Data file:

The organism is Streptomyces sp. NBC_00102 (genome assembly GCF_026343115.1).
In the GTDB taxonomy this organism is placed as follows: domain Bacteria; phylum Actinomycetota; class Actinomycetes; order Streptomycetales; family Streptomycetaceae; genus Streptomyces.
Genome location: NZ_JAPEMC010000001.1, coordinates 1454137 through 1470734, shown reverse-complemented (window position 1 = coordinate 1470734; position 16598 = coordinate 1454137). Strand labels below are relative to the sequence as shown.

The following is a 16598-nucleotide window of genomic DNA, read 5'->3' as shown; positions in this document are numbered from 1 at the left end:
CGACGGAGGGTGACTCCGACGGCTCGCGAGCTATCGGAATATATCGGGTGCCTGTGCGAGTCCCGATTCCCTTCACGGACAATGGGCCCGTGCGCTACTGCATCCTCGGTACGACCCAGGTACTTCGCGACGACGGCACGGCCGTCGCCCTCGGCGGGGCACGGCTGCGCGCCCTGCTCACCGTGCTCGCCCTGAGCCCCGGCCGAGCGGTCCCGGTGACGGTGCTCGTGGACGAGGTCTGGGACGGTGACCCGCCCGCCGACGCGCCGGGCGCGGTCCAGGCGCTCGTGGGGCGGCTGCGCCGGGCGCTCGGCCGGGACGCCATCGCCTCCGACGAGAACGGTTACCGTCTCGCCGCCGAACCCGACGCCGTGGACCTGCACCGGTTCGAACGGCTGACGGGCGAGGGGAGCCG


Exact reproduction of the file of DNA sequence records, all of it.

The organism is Streptomyces sp. NBC_00102 (genome assembly GCF_026343115.1).
In the GTDB taxonomy this organism is placed as follows: domain Bacteria; phylum Actinomycetota; class Actinomycetes; order Streptomycetales; family Streptomycetaceae; genus Streptomyces.
Genome location: NZ_JAPEMC010000001.1, coordinates 1454137 through 1470734, shown reverse-complemented (window position 1 = coordinate 1470734; position 16598 = coordinate 1454137). Strand labels below are relative to the sequence as shown.

The following is a 16598-nucleotide window of genomic DNA, read 5'->3' as shown; positions in this document are numbered from 1 at the left end:
CGACGGAGGGTGACTCCGACGGCTCGCGAGCTATCGGAATATATCGGGTGCCTGTGCGAGTCCCGATTCCCTTCACGGACAATGGGCCCGTGCGCTACTGCATCCTCGGTACGACCCAGGTACTTCGCGACGACGGCACGGCCGTCGCCCTCGGCGGGGCACGGCTGCGCGCCCTGCTCACCGTGCTCGCCCTGAGCCCCGGCCGAGCGGTCCCGGTGACGGTGCTCGTGGACGAGGTCTGGGACGGTGACCCGCCCGCCGACGCGCCGGGCGCGGTCCAGGCGCTCGTGGGGCGGCTGCGCCGGGCGCTCGGCCGGGACGCCATCGCCTCCGACGAGAACGGTTACCGTCTCGCCGCCGAACCCGACGCCGTGGACCTGCACCGGTTCGAACGGCTGACGGGCGAGGGGAGCCG